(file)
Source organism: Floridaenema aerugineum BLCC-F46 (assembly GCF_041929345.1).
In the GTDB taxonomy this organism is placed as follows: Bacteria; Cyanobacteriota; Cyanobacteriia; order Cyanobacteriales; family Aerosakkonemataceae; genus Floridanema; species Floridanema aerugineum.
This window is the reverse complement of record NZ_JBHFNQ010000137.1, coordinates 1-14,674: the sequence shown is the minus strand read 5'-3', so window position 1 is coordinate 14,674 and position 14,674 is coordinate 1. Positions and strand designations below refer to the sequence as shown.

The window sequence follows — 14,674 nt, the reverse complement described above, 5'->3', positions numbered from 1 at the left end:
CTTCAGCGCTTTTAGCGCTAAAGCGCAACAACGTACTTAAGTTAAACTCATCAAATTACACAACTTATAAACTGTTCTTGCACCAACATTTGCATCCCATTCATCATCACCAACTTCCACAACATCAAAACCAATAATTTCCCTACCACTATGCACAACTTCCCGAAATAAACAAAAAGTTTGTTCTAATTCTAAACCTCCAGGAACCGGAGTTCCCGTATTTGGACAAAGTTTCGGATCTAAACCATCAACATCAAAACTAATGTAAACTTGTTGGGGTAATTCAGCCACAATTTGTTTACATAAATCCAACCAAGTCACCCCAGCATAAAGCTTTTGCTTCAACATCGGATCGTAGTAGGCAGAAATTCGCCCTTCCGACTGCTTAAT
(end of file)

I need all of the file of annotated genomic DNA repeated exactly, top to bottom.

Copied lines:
Source organism: Floridaenema aerugineum BLCC-F46 (assembly GCF_041929345.1).
In the GTDB taxonomy this organism is placed as follows: Bacteria; Cyanobacteriota; Cyanobacteriia; order Cyanobacteriales; family Aerosakkonemataceae; genus Floridanema; species Floridanema aerugineum.
This window is the reverse complement of record NZ_JBHFNQ010000137.1, coordinates 1-14,674: the sequence shown is the minus strand read 5'-3', so window position 1 is coordinate 14,674 and position 14,674 is coordinate 1. Positions and strand designations below refer to the sequence as shown.

The window sequence follows — 14,674 nt, the reverse complement described above, 5'->3', positions numbered from 1 at the left end:
CTTCAGCGCTTTTAGCGCTAAAGCGCAACAACGTACTTAAGTTAAACTCATCAAATTACACAACTTATAAACTGTTCTTGCACCAACATTTGCATCCCATTCATCATCACCAACTTCCACAACATCAAAACCAATAATTTCCCTACCACTATGCACAACTTCCCGAAATAAACAAAAAGTTTGTTCTAATTCTAAACCTCCAGGAACCGGAGTTCCCGTATTTGGACAAAGTTTCGGATCTAAACCATCAACATCAAAACTAATGTAAACTTGTTGGGGTAATTCAGCCACAATTTGTTTACATAAATCCAACCAAGTCACCCCAGCATAAAGCTTTTGCTTCAACATCGGATCGTAGTAGGCAGAAATTCGCCCTTCCGACTGCTTAAT